One of my most loved parts of Christmas—and there are many—is the memories that emerge from virtually every season. The one I’m about to relate is probably my favorite of them all. I’ve been telling the story for…well, a little over 40 years, so you may have heard it before. My apologies if you have.
I’m what’s known in the stitching world as a “sewist.” This term was coined because saying you’re a sewer looks like…well, you can see what it looks like. Other than writing, sewing is my very favorite productive thing to do. I make quilts, I sew for the children’s hospital, I put together Christmas things I’m not sure anyone really wants but they take because I think they know a piece of my heart comes with it. I spend way too much money in fabric stores and my stash is…oh, it’s mountainous.
It hasn’t always been so. I hated (and was terrible at) home economics, hated my mom’s treadle sewing machine, and never, ever, EVER wanted to sew anything.
Ahem. At some point in early marriage-parenthood years, a friend gave me an ancient electric sewing machine that went forwards and backwards. Sometimes. And…I don’t know, there was something about it that drew me. I began sewing, teaching myself in fits and starts.
Segue to Christmas of 1975. My daughter Kari was nearly four, and she loved Holly Hobby. No, I mean really, she LOVED her. She had Holly Hobby wallpaper, dolls, and dishes. I wanted her to have a long Holly Hobby dress, too, but couldn’t find one within the Santa budget. I did find some fabric, though. Yellow, with Holly Hobbies all over it. It was so pretty and I bought it. Cut it out wrong and bought some more.
There was never enough time to go around in those days, so I ended up on Christmas Eve, sitting at the dining room table and making the dress while Duane assembled little-boy toys and watched television. Long after the toys were assembled, I was still sewing. The machine was giving me fits. I was exhausted. Tears dribbled onto the fabric.
Duane, who watches television every waking moment—I’ve always said if I had a rival in our marriage, it was a remote control—turned it off at about ten and came to sit at the table with me. “Can I help?”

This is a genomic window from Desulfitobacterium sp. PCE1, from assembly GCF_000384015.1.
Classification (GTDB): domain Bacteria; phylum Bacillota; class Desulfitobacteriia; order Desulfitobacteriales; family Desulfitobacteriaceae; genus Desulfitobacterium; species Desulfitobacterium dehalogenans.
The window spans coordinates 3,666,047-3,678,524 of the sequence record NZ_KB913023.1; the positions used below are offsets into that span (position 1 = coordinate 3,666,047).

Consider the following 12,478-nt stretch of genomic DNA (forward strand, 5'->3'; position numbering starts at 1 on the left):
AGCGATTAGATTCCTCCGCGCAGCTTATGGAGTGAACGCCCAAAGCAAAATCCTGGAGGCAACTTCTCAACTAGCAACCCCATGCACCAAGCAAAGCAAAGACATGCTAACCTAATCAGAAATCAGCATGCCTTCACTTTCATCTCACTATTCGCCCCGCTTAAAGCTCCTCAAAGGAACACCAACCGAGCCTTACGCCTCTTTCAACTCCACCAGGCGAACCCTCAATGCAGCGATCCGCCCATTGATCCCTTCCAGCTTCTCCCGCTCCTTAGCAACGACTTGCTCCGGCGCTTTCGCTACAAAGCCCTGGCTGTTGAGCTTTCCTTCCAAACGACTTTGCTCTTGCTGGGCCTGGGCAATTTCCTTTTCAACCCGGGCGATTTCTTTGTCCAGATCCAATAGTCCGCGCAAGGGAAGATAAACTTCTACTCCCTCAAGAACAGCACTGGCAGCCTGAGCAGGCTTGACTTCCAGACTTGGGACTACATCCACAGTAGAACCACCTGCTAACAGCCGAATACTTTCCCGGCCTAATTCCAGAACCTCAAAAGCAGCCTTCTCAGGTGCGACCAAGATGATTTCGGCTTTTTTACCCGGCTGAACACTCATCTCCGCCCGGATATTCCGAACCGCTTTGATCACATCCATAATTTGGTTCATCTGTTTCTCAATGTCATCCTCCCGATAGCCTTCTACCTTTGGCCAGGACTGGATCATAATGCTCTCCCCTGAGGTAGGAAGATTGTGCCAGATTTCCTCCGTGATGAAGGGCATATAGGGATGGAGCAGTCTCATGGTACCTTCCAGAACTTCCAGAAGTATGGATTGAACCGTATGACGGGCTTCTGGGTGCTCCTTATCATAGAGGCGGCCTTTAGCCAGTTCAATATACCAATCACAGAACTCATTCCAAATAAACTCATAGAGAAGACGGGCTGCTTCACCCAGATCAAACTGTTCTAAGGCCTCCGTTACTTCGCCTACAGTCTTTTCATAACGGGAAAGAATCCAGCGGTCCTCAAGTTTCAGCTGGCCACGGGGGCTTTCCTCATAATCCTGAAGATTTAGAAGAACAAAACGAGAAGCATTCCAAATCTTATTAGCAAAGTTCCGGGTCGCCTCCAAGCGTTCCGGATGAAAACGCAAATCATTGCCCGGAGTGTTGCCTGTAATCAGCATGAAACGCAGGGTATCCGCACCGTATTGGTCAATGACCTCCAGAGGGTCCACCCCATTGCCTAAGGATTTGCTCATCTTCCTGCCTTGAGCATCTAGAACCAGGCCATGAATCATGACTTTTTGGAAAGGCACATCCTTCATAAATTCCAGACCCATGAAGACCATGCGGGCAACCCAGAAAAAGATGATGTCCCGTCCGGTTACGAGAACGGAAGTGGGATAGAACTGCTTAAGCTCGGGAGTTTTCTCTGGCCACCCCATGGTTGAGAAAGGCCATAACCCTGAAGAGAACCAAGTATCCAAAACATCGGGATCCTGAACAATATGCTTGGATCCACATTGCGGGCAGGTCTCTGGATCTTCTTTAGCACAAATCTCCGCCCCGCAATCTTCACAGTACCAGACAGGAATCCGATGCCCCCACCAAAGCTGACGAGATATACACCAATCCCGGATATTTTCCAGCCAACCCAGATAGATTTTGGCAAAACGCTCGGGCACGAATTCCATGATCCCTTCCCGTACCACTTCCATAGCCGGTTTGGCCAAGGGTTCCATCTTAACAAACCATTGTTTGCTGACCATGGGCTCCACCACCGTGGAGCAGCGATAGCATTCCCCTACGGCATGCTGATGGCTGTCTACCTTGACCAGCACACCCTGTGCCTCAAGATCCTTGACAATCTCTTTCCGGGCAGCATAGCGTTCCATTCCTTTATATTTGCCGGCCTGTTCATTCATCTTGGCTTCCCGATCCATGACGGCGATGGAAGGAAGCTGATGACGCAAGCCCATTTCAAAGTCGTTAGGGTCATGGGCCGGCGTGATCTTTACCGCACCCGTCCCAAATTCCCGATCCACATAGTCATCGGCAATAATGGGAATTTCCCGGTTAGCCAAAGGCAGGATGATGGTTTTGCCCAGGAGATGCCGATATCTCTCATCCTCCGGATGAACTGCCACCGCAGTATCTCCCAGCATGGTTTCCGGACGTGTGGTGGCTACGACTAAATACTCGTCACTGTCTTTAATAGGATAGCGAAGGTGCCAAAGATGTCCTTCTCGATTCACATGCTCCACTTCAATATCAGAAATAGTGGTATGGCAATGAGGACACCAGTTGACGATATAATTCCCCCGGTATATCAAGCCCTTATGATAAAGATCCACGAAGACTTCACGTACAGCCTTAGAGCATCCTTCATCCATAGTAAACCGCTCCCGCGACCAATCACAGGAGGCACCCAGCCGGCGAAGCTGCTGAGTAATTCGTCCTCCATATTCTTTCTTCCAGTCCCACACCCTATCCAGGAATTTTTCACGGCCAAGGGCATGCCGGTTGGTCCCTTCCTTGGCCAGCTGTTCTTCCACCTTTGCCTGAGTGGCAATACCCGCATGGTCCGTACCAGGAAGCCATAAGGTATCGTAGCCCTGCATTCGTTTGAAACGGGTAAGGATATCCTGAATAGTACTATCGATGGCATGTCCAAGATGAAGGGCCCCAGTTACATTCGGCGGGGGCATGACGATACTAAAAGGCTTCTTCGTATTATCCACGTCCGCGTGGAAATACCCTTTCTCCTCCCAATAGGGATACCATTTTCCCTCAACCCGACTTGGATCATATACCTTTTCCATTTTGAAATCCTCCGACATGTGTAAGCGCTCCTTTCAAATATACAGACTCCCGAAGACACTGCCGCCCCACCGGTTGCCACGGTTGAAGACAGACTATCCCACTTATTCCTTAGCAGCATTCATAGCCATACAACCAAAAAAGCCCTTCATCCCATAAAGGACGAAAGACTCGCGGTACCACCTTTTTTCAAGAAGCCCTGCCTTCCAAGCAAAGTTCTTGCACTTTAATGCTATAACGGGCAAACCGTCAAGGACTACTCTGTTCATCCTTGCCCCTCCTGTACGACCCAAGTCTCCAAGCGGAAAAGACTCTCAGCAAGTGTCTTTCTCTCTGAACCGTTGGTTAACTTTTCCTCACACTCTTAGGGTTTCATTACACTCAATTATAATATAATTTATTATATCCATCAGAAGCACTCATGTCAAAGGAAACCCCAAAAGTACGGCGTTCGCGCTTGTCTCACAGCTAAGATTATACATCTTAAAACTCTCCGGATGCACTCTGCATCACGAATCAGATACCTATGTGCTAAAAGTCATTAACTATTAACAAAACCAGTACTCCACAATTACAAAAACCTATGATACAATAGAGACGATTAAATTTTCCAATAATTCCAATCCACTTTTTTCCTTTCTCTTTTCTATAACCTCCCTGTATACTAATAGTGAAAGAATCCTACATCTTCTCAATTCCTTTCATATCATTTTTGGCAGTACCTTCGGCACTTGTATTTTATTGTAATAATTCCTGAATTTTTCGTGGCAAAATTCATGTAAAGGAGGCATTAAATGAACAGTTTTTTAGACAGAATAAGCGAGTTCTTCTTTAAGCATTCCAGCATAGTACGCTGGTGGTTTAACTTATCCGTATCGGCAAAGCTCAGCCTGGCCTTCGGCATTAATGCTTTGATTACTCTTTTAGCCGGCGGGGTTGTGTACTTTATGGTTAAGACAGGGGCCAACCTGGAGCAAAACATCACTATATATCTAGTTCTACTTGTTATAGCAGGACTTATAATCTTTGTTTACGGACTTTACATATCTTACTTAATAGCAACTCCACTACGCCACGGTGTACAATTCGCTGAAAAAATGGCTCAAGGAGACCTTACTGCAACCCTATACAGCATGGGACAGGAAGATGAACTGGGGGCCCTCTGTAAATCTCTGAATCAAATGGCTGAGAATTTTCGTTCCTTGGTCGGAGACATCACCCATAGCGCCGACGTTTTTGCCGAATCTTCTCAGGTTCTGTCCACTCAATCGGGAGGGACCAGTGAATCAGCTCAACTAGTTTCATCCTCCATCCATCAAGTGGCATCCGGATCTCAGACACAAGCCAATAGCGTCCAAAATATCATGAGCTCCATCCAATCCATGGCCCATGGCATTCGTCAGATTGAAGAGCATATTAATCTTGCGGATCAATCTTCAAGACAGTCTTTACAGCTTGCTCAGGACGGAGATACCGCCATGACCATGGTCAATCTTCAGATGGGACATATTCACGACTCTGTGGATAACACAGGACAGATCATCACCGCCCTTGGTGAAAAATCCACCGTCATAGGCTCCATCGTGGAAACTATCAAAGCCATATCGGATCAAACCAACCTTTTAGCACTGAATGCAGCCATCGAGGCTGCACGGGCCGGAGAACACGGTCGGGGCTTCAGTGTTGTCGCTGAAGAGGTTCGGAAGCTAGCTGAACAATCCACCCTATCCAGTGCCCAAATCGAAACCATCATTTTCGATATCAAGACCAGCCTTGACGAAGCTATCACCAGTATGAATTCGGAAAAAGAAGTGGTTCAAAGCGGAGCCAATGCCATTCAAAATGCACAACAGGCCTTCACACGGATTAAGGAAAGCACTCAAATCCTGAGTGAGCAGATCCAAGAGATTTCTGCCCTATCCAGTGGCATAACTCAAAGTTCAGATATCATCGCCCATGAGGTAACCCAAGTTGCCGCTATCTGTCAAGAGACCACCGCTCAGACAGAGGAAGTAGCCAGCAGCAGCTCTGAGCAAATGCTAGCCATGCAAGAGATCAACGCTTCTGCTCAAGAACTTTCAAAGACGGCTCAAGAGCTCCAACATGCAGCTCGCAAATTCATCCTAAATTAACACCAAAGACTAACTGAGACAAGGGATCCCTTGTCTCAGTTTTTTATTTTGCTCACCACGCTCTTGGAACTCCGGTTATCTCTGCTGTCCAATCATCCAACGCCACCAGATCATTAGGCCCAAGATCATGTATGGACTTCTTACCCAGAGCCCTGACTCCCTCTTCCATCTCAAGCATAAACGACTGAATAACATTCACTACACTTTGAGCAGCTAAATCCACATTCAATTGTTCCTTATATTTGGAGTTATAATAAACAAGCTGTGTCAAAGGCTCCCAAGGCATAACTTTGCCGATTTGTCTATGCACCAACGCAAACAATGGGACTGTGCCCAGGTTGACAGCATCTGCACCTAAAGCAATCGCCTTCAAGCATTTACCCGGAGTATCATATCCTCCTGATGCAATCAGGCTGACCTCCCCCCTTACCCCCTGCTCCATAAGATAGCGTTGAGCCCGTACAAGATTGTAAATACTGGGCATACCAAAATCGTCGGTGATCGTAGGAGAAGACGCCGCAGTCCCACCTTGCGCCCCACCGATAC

“No. Thank you.”
I sewed and drank coffee until midnight, re-sewing where the machine skipped stitches. I gathered. Ripped out.
“Here. Open this.” Duane thrust a package at me. It was a little sewing case, the tools inside including a sharp seam-ripper. I made good use of it. Cried some more. Sewed. He sat with me.
“Why don’t you open—” he started.
“No. Thank you.” He was trying to make me feel better. I knew that.
We drank more coffee, being careful not to spill any on the fabric. I sewed, ripped out, wept.
It was after 2:00 AM when he folded the dress in tissue paper, put it in a box, and wrapped it in Holly Hobby wrapping paper. We stacked the sewing mess into a corner—we’d need the table in the morning—and went to bed, sleeping like the dead for the three or four hours until the kids woke.
The dress fit Kari. It was beautiful. She still has it. I also still have the sewing machine that was under the tree the next morning, the one my husband wanted me to open the night before, although it’s a spare machine now.
I still have Duane, too, and I have never forgotten how he sat at that table with me until the wee hours, laughing and talking and handing me tissues. That was the real present.
In Heartwarming Holiday Wishes, Liz Flaherty contributed Miracle on Joyful Street. Her latest Harlequin Heartwarming release is Every Time We Say Goodbye.